President. − Ladies and gentlemen, I should like to make a proposal: as there are a number of you who have requested several explanations of vote, when I give you the floor, please provide all your explanations, in sequence, in one speech.
Jim Allister (NI). - Mr President, every day more and more of my constituents find it nigh impossible to make ends meet. Then I pick up a report like this and I discover that EUR 1.6 billion of European taxpayers’ money has been spent on this edifice that is the European Parliament, then I discover that EUR 9.3 million has been lavished upon the political parties in the European Parliament, and then I look and see a reaffirmation of a commitment to a 30% reduction in carbon emissions by 2020, but not a single mention of the most outrageous emission of all – that which flows from the unnecessary travel to this place, 12 times a year. This report is appalling in what it exposes as regards the conduct of this Parliament.
Richard Corbett (PSE). - Mr President, let me put Mr Allister’s comments into context: the European Parliament costs each citizen GBP 1.74 – I say ‘pounds’ for the benefit of Mr Allister – per year. By comparison, the House of Commons costs each of its citizens GBP 5.75 per year; the House of Lords GBP l.77 for each citizen of the United Kingdom. In other words, this Parliament is far cheaper to operate per citizen.
However, that does not mean we must rest on our laurels. Of course we should be vigilant, and of course we should cut costs. The point made by Mr Allister about the 12 part-sessions a year costing so much money in Strasbourg is, of course, a correct observation. But this decision does not lie in the hands of the European Parliament: it lies in the hands of the Member States, who, unfortunately – in Edinburgh, under the chairmanship of John Major – made it a legal obligation for the European Parliament to come here 12 times a year. I would call on the Member States to reconsider that decision.
Richard Corbett (PSE). - Mr President, this is on the question of the discharge to the Council. It raises again this gentlemen’s agreement, which dates from before direct elections, that Parliament and the Council, as two branches of the legislative authority, each retain fully the responsibility for their own internal budget without each other looking at each other’s budget internally or criticising it.
I think the time has come for us to re-examine this gentlemen’s agreement, not least because the budget of the Council now includes not only its administrative budget as an institution, as a co-legislature with us, but also contains a budget which potentially will get bigger in the future for executive functions in the field of common foreign and security policy.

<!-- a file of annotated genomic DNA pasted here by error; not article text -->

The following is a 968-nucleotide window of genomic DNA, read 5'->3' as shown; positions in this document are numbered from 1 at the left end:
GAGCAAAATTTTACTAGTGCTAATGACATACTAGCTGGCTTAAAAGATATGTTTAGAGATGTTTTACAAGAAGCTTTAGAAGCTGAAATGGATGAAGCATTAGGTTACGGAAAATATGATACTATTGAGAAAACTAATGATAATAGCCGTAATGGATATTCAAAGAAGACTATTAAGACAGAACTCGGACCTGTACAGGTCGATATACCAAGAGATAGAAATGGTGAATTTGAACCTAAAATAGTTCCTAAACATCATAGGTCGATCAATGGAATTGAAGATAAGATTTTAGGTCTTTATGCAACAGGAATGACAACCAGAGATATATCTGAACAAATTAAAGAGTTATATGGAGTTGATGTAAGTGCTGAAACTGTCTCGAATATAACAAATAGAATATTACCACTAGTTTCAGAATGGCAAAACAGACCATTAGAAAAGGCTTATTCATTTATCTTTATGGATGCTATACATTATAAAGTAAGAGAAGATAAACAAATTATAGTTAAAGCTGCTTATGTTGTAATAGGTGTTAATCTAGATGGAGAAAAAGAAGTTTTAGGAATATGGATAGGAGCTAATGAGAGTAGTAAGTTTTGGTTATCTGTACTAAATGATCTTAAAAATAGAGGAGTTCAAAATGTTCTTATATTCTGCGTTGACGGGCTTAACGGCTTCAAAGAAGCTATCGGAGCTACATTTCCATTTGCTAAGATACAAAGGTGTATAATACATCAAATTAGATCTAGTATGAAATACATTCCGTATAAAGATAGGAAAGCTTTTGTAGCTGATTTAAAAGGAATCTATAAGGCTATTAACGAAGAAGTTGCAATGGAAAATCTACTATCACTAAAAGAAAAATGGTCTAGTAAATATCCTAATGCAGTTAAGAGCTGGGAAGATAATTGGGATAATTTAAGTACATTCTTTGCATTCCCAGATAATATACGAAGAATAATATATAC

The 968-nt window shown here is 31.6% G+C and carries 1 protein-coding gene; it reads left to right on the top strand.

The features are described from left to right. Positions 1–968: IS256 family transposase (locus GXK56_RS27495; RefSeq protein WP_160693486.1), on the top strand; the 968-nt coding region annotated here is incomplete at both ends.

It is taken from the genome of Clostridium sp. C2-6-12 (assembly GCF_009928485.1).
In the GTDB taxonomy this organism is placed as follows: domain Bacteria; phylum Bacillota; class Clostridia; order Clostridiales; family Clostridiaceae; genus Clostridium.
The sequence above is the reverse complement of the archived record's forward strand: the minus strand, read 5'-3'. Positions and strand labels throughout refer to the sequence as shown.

The gentlemen’s agreement was never intended to apply to executive functions. It was never intended to shield that from parliamentary scrutiny, and I think it is high time that we enter into talks with the Council to reconsider that agreement.
Astrid Lulling (PPE-DE). – (FR) Mr President, I abstained from the vote on the 2007 discharge of the European Parliament’s budget because of some paragraphs in this report that are inspired by the disinformation and untruths published in the media, especially here, relating to the Members’ voluntary pension fund.
Mr Cohn-Bendit can sleep soundly because, as a taxpayer, he will not be asked to guarantee the rights of those fund members who are already retired, nor those of their widows nor of their dependants, nor those of the Members who will cease working here on 14 July.
If he thinks that the Members who belong to the voluntary pension fund should not take part in the vote on the discharge, he would do well to put his own house in order. Moreover, he gladly participates in the vote on credits from our budget that are used to finance his allowances, although it has just become known, as required for the sake of transparency, that, for example, he has only once in five years set foot in a meeting of a committee of which he is a member. His legendary diligence for the legislative work of this House – it is not enough to blare out drivel and hold press conferences – should encourage him to be more discreet, but as he is a relic of 68, one certainly cannot expect any better of him.
Furthermore, Mr President, no statements, even though they emanate from the group chairmen, are going to change any part of the legal responsibilities of this Parliament, which are written in stone.
Daniel Hannan (NI). - Mr President, we have just voted through the funding for a vast array of Euro-agencies and quangos – the Medicines Agency, the External Borders Agency, the Aviation Safety Agency, and so on – and it seems to me that these are objectionable on three grounds. There is the Euro-sceptic argument against them, there is the legal argument against them and there is the democratic argument.